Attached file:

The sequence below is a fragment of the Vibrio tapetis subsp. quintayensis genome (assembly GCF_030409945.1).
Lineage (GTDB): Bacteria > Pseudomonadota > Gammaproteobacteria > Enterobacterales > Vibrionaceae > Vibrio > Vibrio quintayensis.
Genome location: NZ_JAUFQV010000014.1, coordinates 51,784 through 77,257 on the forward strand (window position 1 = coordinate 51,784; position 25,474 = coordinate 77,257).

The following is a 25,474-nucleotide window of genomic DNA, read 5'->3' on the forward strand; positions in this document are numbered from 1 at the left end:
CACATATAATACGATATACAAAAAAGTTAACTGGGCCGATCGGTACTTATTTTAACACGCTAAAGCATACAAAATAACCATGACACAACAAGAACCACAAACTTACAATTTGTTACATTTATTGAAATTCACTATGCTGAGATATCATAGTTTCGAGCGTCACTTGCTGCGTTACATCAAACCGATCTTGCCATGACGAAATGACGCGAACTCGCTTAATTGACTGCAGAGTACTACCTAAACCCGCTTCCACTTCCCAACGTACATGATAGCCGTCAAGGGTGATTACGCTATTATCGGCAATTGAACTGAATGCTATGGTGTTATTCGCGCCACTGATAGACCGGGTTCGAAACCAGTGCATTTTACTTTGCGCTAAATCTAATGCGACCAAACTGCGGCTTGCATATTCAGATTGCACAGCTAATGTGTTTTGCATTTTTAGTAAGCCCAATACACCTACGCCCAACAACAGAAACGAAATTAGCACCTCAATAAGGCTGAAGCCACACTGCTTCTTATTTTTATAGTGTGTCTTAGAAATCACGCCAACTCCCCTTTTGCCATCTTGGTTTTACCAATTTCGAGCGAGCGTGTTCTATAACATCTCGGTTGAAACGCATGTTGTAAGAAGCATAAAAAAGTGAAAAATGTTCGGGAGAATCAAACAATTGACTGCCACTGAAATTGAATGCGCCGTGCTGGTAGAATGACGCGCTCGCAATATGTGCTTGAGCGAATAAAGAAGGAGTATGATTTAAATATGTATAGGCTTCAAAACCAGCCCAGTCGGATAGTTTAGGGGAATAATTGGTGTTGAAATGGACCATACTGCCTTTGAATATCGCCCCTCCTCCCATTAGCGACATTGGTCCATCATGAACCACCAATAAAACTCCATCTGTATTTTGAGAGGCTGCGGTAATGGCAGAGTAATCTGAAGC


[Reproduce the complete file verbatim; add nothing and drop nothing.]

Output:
The sequence below is a fragment of the Vibrio tapetis subsp. quintayensis genome (assembly GCF_030409945.1).
Lineage (GTDB): Bacteria > Pseudomonadota > Gammaproteobacteria > Enterobacterales > Vibrionaceae > Vibrio > Vibrio quintayensis.
Genome location: NZ_JAUFQV010000014.1, coordinates 51,784 through 77,257 on the forward strand (window position 1 = coordinate 51,784; position 25,474 = coordinate 77,257).

The following is a 25,474-nucleotide window of genomic DNA, read 5'->3' on the forward strand; positions in this document are numbered from 1 at the left end:
CACATATAATACGATATACAAAAAAGTTAACTGGGCCGATCGGTACTTATTTTAACACGCTAAAGCATACAAAATAACCATGACACAACAAGAACCACAAACTTACAATTTGTTACATTTATTGAAATTCACTATGCTGAGATATCATAGTTTCGAGCGTCACTTGCTGCGTTACATCAAACCGATCTTGCCATGACGAAATGACGCGAACTCGCTTAATTGACTGCAGAGTACTACCTAAACCCGCTTCCACTTCCCAACGTACATGATAGCCGTCAAGGGTGATTACGCTATTATCGGCAATTGAACTGAATGCTATGGTGTTATTCGCGCCACTGATAGACCGGGTTCGAAACCAGTGCATTTTACTTTGCGCTAAATCTAATGCGACCAAACTGCGGCTTGCATATTCAGATTGCACAGCTAATGTGTTTTGCATTTTTAGTAAGCCCAATACACCTACGCCCAACAACAGAAACGAAATTAGCACCTCAATAAGGCTGAAGCCACACTGCTTCTTATTTTTATAGTGTGTCTTAGAAATCACGCCAACTCCCCTTTTGCCATCTTGGTTTTACCAATTTCGAGCGAGCGTGTTCTATAACATCTCGGTTGAAACGCATGTTGTAAGAAGCATAAAAAAGTGAAAAATGTTCGGGAGAATCAAACAATTGACTGCCACTGAAATTGAATGCGCCGTGCTGGTAGAATGACGCGCTCGCAATATGTGCTTGAGCGAATAAAGAAGGAGTATGATTTAAATATGTATAGGCTTCAAAACCAGCCCAGTCGGATAGTTTAGGGGAATAATTGGTGTTGAAATGGACCATACTGCCTTTGAATATCGCCCCTCCTCCCATTAGCGACATTGGTCCATCATGAACCACCAATAAAACTCCATCTGTATTTTGAGAGGCTGCGGTAATGGCAGAGTAATCTGAAGC